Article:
This is what happens when your car breaks down on a Sunday morning and you have nothing else to do…
1 woman became 2, 2 women became 3, 3 women became 1
Pinky is an awkward young teen who starts work at a spa in the CA. Desert. She becomes overly attached to fellow spa attendant, Millie when she becomes Millie's roommate. Mille is a lonely outcast who desperately tries to win attention with constant upbeat chatter. They hang out at a bar owned by a strange pregnant artist and her has-been cowboy husband. After each of 2 emotional crises, the three woman steal and trade each other's personalities until they settle into a new family unit that seems to give each woman what she was searching for.
Born from a dream and sharing the same inconsistent logic, Robert Altman’s 3 Women is a strange and elusive drama exploring the transitory nature of identities. Although best known for his narratively complex ensemble dramas it is Altman’s experimental chamber pieces that provide some of his most interesting work.
As the title implies, 3 Women, is centred on the complicated and shifting relationships between three women in the Californian desert. Sissy Spacek stars as the naive Pinky, a young woman from Texas who becomes obsessed with her colleague and roommate, Millie (Shelley Duvall). Millie is a woman with a deluded sense of confidence who is blindly ignored by all those around her. The third woman in this triumvirate is Janice…
I admire Altman's craft, certainly, when he delivers images like Millie crossing a massive mural of mutated, naked human beings with their genitals askew and erect, their faces distorted in what looks to me like horror. Or when he shows just a bit of Millie's dress sticking out from her car door (the first image I needed to capture in this film) or Pinky's curled, broken form in the pool (or just before, standing up to the rail). Some of these evoke wonder, some horror, some just surreal desire (what can I say). But.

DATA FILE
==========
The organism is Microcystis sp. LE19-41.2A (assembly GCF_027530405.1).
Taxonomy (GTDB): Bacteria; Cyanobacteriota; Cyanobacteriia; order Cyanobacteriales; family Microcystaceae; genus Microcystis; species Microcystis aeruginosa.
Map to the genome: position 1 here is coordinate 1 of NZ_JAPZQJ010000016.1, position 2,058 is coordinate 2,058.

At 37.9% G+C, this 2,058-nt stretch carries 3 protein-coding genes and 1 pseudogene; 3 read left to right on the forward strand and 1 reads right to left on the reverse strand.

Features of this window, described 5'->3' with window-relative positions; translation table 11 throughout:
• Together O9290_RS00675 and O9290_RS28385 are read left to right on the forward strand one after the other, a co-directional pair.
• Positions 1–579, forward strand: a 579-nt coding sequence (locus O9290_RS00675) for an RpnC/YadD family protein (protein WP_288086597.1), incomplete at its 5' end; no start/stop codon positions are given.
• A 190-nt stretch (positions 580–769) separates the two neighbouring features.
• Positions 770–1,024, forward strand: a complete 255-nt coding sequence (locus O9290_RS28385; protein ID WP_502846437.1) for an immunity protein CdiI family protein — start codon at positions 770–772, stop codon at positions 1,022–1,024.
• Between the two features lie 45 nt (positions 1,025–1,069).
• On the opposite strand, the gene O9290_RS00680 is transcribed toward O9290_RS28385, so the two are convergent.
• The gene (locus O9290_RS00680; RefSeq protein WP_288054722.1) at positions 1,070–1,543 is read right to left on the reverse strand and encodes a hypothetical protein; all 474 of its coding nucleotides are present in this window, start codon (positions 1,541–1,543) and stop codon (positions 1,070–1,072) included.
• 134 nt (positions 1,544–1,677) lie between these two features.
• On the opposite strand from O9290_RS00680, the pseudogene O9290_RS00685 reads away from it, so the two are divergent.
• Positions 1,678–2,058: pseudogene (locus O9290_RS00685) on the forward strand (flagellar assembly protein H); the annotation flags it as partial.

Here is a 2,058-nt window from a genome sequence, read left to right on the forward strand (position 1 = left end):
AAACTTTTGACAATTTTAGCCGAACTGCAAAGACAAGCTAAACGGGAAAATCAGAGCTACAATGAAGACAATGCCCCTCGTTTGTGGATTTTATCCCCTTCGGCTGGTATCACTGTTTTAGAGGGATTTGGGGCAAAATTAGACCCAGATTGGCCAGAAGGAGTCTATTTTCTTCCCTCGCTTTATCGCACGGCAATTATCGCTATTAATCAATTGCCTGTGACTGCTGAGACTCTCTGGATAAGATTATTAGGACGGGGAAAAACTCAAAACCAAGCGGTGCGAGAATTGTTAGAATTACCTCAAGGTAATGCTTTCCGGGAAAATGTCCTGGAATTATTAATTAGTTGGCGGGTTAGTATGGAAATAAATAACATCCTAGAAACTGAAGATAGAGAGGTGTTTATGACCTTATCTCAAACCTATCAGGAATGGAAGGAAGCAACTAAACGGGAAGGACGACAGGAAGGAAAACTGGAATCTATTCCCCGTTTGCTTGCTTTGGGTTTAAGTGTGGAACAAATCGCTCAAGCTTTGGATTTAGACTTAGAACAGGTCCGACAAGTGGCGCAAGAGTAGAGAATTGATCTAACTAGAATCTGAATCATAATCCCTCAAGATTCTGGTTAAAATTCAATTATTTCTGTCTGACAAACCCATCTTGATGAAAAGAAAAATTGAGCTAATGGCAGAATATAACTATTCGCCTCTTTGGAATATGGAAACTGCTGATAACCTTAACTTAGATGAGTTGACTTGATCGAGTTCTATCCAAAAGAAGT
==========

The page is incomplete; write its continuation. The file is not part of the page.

Well, before but. Everyone seems to talk about how the three women merge into one balanced being or whatever, but no one really seems to reflect…
A lot of Altman's films feel like dreams to me but this was the only one literally based on one. It is also the one that by the end, appears unfinished, like all dreams, but still feels like a full journey has been taken. Altman received the green light from 20th Century Fox without a finished screenplay, only the dream idea and who would play the leads. Further evidence of how much influence was turned over to these rule-breaking maverick filmmakers in the 70s. Makes modern studio output look like the nightmarish comittee-approved, watered down, juvenile-marketed, Twilight Zoney counter-universe that we all know it has become.
Not much to add to my Time Out New York review, written for its Film Forum run in 2002, back when there was still no DVD. I've seen this three times now and on both repeat viewings it's turned out to be much weirder and more impervious to analysis than I remembered. That's mostly a good thing.
An insert provided with the DVD of Mulholland Drive offers "David Lynch's ten clues to unlocking this thriller," directing confused viewers to "notice appearances of the red lampshade" and "pay particular attention to the beginning of the film." Robert Altman's 3 Women—a tour de force of dream logic set in Southern California, involving two young women whose identities shift like tectonic…